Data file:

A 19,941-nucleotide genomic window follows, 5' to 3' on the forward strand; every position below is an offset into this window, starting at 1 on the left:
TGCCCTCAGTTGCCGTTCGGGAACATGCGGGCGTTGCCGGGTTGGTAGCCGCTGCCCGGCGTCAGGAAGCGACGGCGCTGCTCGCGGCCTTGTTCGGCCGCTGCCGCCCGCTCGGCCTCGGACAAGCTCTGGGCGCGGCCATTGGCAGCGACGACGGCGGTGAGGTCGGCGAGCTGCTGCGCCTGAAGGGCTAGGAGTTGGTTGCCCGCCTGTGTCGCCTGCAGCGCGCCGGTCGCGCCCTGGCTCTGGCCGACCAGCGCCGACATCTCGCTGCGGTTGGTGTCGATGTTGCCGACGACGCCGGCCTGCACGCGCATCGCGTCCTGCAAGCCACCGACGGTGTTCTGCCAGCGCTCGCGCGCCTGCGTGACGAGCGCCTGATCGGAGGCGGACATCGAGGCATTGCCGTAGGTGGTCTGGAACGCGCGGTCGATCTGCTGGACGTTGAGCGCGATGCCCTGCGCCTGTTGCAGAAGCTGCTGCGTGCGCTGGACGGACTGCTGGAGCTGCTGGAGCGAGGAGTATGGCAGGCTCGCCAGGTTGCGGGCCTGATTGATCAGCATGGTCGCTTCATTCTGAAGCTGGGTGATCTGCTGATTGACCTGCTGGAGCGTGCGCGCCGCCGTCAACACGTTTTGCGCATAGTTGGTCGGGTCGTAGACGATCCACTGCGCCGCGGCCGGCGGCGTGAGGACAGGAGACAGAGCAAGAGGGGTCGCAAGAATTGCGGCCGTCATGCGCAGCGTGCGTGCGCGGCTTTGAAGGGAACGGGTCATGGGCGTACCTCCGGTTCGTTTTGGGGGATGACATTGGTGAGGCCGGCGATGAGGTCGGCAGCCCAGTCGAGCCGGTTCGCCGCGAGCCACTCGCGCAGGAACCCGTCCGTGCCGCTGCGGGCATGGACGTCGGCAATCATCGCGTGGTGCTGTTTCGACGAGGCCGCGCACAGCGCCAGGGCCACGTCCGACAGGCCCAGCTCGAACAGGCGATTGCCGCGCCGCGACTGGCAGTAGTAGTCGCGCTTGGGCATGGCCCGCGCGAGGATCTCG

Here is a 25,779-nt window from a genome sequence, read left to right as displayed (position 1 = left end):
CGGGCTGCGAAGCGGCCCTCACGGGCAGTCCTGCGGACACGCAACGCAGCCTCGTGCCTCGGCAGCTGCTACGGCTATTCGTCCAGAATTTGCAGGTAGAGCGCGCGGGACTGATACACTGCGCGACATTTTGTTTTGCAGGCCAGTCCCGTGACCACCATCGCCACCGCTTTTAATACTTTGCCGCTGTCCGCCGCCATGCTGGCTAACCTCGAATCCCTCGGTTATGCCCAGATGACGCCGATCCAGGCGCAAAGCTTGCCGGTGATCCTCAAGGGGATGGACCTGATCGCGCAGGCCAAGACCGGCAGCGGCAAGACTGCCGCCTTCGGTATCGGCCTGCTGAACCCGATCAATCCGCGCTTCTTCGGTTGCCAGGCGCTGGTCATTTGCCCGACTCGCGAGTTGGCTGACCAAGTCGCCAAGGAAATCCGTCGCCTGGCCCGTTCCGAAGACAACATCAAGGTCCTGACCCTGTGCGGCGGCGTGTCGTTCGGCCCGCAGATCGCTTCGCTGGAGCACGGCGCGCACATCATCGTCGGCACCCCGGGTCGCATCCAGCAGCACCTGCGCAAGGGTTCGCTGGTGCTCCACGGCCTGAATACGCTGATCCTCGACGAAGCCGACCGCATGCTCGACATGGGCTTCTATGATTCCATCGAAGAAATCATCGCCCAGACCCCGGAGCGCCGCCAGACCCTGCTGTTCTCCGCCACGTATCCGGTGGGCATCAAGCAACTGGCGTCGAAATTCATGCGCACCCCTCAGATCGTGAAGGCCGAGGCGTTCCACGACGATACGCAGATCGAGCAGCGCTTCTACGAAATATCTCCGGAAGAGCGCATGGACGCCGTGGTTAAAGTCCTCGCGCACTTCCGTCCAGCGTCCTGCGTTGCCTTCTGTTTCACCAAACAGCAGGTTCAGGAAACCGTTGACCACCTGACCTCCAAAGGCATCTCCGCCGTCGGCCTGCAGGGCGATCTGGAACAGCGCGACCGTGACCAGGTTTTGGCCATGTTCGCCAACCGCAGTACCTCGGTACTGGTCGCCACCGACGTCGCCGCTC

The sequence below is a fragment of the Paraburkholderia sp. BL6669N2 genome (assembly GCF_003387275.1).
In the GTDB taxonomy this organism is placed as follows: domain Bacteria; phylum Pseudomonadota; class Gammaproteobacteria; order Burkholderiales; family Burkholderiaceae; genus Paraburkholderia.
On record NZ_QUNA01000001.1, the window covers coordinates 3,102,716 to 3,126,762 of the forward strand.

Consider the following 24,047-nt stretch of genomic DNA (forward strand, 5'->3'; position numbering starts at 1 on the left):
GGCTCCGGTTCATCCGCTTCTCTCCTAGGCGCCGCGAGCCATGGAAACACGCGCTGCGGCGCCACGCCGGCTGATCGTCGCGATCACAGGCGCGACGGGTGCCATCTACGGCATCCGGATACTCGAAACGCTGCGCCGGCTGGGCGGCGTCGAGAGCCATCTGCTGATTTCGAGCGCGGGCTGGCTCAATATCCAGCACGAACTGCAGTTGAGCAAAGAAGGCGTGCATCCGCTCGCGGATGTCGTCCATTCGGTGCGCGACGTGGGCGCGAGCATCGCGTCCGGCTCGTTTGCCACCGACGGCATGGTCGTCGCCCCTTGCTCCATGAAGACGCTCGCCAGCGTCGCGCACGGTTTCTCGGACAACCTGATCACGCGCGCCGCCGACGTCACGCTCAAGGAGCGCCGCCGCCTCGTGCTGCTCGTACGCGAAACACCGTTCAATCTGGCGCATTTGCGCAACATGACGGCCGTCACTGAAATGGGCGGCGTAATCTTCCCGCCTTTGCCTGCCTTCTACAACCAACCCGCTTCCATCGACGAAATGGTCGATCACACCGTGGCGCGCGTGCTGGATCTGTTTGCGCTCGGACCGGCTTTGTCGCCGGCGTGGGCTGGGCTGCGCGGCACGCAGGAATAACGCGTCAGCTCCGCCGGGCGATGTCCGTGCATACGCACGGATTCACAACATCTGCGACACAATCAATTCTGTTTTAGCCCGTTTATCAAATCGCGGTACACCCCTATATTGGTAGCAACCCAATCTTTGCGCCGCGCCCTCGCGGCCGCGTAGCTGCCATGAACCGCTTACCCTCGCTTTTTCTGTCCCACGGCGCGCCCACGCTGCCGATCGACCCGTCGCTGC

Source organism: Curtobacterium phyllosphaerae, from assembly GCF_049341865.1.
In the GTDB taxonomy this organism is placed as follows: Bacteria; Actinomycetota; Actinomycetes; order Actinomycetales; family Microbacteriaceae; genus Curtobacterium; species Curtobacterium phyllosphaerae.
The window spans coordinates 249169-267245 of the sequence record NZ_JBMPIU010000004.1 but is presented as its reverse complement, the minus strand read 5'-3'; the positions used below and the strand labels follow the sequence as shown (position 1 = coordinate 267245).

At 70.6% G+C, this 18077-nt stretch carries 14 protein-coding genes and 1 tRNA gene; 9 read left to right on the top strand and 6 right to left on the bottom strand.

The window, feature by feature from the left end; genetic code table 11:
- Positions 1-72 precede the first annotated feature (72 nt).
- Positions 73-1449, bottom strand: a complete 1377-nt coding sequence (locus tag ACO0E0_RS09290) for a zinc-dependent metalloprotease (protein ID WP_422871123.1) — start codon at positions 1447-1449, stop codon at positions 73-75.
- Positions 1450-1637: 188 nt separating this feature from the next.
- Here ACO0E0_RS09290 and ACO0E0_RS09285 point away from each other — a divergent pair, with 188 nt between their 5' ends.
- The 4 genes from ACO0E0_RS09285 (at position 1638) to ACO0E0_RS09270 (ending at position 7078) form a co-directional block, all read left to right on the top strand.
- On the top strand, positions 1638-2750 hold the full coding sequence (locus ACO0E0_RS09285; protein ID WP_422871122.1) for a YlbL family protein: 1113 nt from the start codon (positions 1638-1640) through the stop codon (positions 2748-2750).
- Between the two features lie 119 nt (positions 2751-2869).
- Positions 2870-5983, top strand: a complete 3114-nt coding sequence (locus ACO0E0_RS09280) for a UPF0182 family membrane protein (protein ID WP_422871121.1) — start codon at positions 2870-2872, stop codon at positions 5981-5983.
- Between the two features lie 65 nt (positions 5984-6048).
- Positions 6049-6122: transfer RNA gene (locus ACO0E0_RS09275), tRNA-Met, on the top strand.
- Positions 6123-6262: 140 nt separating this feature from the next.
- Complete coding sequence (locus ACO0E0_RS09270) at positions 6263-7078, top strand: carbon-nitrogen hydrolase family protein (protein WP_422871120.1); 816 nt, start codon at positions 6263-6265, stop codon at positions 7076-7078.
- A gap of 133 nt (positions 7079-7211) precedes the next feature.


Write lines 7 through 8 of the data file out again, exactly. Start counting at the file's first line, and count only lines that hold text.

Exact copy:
On record NZ_QUNA01000001.1, the window covers coordinates 3,102,716 to 3,126,762 of the forward strand.

Consider the following 24,047-nt stretch of genomic DNA (forward strand, 5'->3'; position numbering starts at 1 on the left):